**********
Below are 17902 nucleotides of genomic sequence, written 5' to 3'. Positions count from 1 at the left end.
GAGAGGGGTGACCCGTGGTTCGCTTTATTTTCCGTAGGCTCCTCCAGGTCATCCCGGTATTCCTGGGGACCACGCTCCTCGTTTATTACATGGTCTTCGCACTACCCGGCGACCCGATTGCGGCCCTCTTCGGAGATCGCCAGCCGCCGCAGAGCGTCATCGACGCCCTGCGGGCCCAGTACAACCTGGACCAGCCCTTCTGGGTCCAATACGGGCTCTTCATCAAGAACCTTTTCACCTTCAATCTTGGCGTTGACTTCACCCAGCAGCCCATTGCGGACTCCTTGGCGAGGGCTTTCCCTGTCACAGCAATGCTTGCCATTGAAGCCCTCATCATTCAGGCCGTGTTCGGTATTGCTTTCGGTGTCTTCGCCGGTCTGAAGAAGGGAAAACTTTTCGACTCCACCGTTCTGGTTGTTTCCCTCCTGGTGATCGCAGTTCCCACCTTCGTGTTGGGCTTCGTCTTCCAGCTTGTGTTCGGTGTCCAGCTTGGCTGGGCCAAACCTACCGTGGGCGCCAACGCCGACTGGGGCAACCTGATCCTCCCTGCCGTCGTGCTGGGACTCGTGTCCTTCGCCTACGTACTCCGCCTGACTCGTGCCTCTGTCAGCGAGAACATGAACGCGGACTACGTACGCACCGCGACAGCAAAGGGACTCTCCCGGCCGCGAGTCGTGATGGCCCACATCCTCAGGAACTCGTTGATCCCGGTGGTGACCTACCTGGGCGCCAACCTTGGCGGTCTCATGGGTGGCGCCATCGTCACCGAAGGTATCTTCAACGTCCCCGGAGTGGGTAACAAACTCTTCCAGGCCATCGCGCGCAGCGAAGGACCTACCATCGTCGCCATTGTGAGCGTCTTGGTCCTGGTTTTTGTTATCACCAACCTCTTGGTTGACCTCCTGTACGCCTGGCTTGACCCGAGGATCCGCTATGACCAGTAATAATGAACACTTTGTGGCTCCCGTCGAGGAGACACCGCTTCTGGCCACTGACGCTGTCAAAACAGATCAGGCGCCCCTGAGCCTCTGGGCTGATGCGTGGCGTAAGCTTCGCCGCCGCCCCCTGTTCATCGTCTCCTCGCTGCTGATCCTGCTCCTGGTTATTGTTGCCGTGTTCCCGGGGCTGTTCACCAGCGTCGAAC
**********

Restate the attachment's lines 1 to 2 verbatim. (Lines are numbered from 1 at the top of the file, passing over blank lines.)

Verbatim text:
Below are 17902 nucleotides of genomic sequence, written 5' to 3'. Positions count from 1 at the left end.
GAGAGGGGTGACCCGTGGTTCGCTTTATTTTCCGTAGGCTCCTCCAGGTCATCCCGGTATTCCTGGGGACCACGCTCCTCGTTTATTACATGGTCTTCGCACTACCCGGCGACCCGATTGCGGCCCTCTTCGGAGATCGCCAGCCGCCGCAGAGCGTCATCGACGCCCTGCGGGCCCAGTACAACCTGGACCAGCCCTTCTGGGTCCAATACGGGCTCTTCATCAAGAACCTTTTCACCTTCAATCTTGGCGTTGACTTCACCCAGCAGCCCATTGCGGACTCCTTGGCGAGGGCTTTCCCTGTCACAGCAATGCTTGCCATTGAAGCCCTCATCATTCAGGCCGTGTTCGGTATTGCTTTCGGTGTCTTCGCCGGTCTGAAGAAGGGAAAACTTTTCGACTCCACCGTTCTGGTTGTTTCCCTCCTGGTGATCGCAGTTCCCACCTTCGTGTTGGGCTTCGTCTTCCAGCTTGTGTTCGGTGTCCAGCTTGGCTGGGCCAAACCTACCGTGGGCGCCAACGCCGACTGGGGCAACCTGATCCTCCCTGCCGTCGTGCTGGGACTCGTGTCCTTCGCCTACGTACTCCGCCTGACTCGTGCCTCTGTCAGCGAGAACATGAACGCGGACTACGTACGCACCGCGACAGCAAAGGGACTCTCCCGGCCGCGAGTCGTGATGGCCCACATCCTCAGGAACTCGTTGATCCCGGTGGTGACCTACCTGGGCGCCAACCTTGGCGGTCTCATGGGTGGCGCCATCGTCACCGAAGGTATCTTCAACGTCCCCGGAGTGGGTAACAAACTCTTCCAGGCCATCGCGCGCAGCGAAGGACCTACCATCGTCGCCATTGTGAGCGTCTTGGTCCTGGTTTTTGTTATCACCAACCTCTTGGTTGACCTCCTGTACGCCTGGCTTGACCCGAGGATCCGCTATGACCAGTAATAATGAACACTTTGTGGCTCCCGTCGAGGAGACACCGCTTCTGGCCACTGACGCTGTCAAAACAGATCAGGCGCCCCTGAGCCTCTGGGCTGATGCGTGGCGTAAGCTTCGCCGCCGCCCCCTGTTCATCGTCTCCTCGCTGCTGATCCTGCTCCTGGTTATTGTTGCCGTGTTCCCGGGGCTGTTCACCAGCGTCGAAC